I never got to thank the person who introduced us. It’s someone on twitter, and I’ve been too shy to tell them. Also because it happened years ago, and if I tell them now it’ll look like I’ve had this gratitude for them kept hidden for so long – it’s almost stalkerish and… WAIT.
This is not central to what I wanted to tell you. I think.
Because I am not sure what I wanted to tell you. I saw this post on Facebook about writing a letter to ADHD and I thought it sounded great, since, I mean, I’m a writer and I have ADHD and I also happen to study creative writing as a learning and therapeutic tool so that’s, like, right in my corner!
Also it’s 3:45 pm and I’ve basically only had breakfast and sent out 4 emails today, and I can’t seem to be able to start on any meaningful task so maybe doing this can save the day?
Anyway that is to say I haven’t really taken the time to think about what it was I would tell you about in a letter.
It’s funny we’ve been formally introduced so late in life. You knew my brother first, over 20 years ago, when he was 7 and I was 9. We came really close to meeting back then – at least physically – I was just out there in the waiting room at his psychiatrist’s office. What if we’d been introduced then?
It wasn’t easy for my brother. Not since, like, school began. He’s doing great now – so great! Not in a classical way, don’t get me wrong. He’s not rich, nor does he have a fancy job. But he’s grown into a resilient, reflective, creative, curious and – frankly – extremely hard-working human. If more people were like him, or more accurately, if more white cisgender, straight dudes of the western world were like him, this world would be a lot better.
It hasn’t been easy for me either, mind you. I was good at school, yes. I would say I was a little too good at school. Kind of like it was the one thing I had going for me. Which it was. Because I was an awkward and anxious kid with existential questions and no one to help me out with that.
I mean I knew I was an awkward, anxious kid with existential dissatisfaction back then. But I didn’t realize that there might be someone to help me out with that – I also didn’t know it was an option. I also didn’t know a couple of other important things – I didn’t know I was queer, nor did I know that I was neurodivergent. I didn’t know you personally, yet : ADHD.
So, when things kept getting harder for me, I blamed the one thing all of these things had in common. I blamed me, and I tried to fix the problem : Me. I tried very, very hard to fix : Me. And how does a teenage AFAB person fix her*self , you think? Well, yes of course : Dieting. Dieting harshly. Dieting to counteract my use of food as a source of dopamine (something I know now but didn’t know then). Dieting to look more like the girl I was sure I wasn’t good at being. Dieting to prove to myself I could have control over my life. See : Dieting was the obvious answer to just about all of my problems.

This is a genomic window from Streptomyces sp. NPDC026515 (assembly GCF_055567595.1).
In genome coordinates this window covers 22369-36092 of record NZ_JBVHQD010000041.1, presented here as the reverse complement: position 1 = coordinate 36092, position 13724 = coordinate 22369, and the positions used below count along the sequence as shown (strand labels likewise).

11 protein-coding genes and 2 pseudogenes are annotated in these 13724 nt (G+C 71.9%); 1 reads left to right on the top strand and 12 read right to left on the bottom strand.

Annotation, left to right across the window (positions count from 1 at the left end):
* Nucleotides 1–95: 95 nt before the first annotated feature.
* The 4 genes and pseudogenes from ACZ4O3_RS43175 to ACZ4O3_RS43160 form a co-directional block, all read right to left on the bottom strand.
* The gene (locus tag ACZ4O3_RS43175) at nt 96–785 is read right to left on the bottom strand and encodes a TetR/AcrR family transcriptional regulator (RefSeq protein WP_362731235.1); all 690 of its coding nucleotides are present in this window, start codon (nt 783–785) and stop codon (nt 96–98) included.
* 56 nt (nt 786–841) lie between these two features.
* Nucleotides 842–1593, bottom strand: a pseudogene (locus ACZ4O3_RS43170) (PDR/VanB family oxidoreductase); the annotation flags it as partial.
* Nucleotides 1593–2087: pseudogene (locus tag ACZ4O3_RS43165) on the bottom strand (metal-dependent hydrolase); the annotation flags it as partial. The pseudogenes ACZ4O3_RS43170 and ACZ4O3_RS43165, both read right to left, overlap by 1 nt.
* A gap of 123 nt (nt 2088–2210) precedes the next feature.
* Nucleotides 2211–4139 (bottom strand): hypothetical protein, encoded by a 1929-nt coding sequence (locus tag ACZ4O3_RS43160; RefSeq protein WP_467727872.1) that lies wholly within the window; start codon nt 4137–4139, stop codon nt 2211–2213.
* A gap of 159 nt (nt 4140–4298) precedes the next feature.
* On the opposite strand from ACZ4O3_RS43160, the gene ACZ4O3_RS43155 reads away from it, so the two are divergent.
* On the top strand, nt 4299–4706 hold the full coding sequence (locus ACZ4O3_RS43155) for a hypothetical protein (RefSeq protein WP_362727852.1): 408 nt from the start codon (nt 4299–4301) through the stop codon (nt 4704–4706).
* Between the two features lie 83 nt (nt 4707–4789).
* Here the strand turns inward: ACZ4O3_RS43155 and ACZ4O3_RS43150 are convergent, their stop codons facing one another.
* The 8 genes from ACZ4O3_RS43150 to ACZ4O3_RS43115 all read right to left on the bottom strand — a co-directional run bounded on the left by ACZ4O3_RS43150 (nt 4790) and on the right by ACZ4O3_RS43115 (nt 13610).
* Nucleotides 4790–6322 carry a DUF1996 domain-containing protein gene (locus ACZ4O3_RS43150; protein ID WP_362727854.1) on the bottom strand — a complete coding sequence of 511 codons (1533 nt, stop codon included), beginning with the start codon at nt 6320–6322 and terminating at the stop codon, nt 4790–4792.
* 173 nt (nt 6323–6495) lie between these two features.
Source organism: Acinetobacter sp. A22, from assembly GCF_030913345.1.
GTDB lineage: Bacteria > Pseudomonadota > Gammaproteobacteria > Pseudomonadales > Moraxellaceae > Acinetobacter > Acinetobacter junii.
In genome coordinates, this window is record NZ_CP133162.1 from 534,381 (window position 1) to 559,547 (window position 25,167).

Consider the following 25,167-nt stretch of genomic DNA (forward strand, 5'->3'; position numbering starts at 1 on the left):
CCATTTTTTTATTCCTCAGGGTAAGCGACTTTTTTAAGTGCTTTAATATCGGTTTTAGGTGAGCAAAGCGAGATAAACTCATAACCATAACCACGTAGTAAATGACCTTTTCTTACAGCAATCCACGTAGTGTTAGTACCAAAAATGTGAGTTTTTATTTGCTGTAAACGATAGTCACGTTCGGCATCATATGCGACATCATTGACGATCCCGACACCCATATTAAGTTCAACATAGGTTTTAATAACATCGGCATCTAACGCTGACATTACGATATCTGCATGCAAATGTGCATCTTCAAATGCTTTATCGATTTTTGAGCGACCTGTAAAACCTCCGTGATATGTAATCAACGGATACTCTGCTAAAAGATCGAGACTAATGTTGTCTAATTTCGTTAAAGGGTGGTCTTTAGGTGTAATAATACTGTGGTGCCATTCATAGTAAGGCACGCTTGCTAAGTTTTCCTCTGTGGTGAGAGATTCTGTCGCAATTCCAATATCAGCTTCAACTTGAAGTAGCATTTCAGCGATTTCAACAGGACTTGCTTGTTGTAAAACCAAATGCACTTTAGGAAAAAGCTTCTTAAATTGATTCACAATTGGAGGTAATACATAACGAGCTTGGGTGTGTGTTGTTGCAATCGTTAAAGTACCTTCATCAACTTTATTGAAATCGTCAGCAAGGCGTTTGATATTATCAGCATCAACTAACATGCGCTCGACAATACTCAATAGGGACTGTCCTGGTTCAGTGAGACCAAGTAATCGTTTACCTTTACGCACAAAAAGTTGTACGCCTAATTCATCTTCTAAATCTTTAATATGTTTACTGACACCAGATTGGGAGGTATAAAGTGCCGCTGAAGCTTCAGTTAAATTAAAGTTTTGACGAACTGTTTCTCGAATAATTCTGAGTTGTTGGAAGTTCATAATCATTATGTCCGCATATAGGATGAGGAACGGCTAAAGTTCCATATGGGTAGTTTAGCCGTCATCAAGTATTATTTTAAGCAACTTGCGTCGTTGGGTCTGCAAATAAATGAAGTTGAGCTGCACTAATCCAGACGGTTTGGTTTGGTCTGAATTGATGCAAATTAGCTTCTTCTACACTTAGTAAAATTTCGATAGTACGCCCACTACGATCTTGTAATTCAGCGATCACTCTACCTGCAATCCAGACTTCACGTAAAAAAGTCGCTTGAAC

Now, ADHD, you and I both know how things lead to other things. You and I also both know how to take things a liiiittle bit to the extreme. So, it shouldn’t surprise you too much when I tell you it took only about 3 weeks for the dieting to go full-blown Anorexia.
Cue my first very-own psychiatrist. And then another, and then another, and then another. That is not when we met, though. Not in a psychiatrist’s office albeit the very place one might go to find you.
We met like one meets in the 21st century : WE MET ONLINE. Through the tweet of an internet’s intimate stranger. We met long after my eating disorder had resolved, leaving almost no trace. We met after I lost jobs, dropped out of colleges, after I had almost given up on long-term partnerships. We met after I came out. We met when I had nearly exhausted all possible ‘fixes’ to the problem that was : Me.
We met after I had NOT grown-out of : constant overwhelm, late payment fees, library fees; forgotten this, forgotten that; super dramatic love interests(do-pa-mi-ne!); missed deadline, missed deadline, missed deadline; shame, shame, shame; and loneliness.
We met when I was about to turn 30. Like, literally – I started the day of my 30th birthday with yet another psychiatrist appointment. And then – do you have time for another plot twist??
Okay. And then, I dropped out of appointments with her, because I was deep in administrative procrastination and couldn’t deal with my health insurance card renewal! Of course I was ashamed to tell my psychiatrist’s assistant, so I lied about what was wrong with my card, and at some point became too ashamed to go back there… Yes, I was paying for that health insurance but no benefits at that point in the game.
I was in quarantine with all my flatmates in April 2020 of the corona-era when my (6th, I think?) psychiatrist called and woke me up to let me know : all tests confirmed the suspected diagnosis. I had – well you know already, and so did I. I had you – ADHD. .
It was the second day of quarantine and the world outside, out of reach, was slowly realizing what the heck it was in for. At that point in time, I was worried about my sick flatmates. I was scared of getting sick myself, even if I was just 33. So I didn’t cry of relief that day, nor the day after, nor the day after, and so on, and so forth. I didn’t celebrate this reckoning then but, maybe, hopefully – I will, someday soon.
The meds are helping. My life is some kind of a mess still, but I am not. And I know now – with certainty : I am not.
I’m doing great. Not in a classical way, mind you. I am not rich nor do I have a fancy job (not anymore, at least, and probably never again). But I believe that, if more people were like me, or – to be accurate – if more AFAB white people of the western world were like me, the world might be a better place.
Nice to have finally met you, ADHD.
Unidentified Gender, Age 34
AD/HD, Generalized Anxiety Disorder, Eating Disorder : Anorexia Nervosa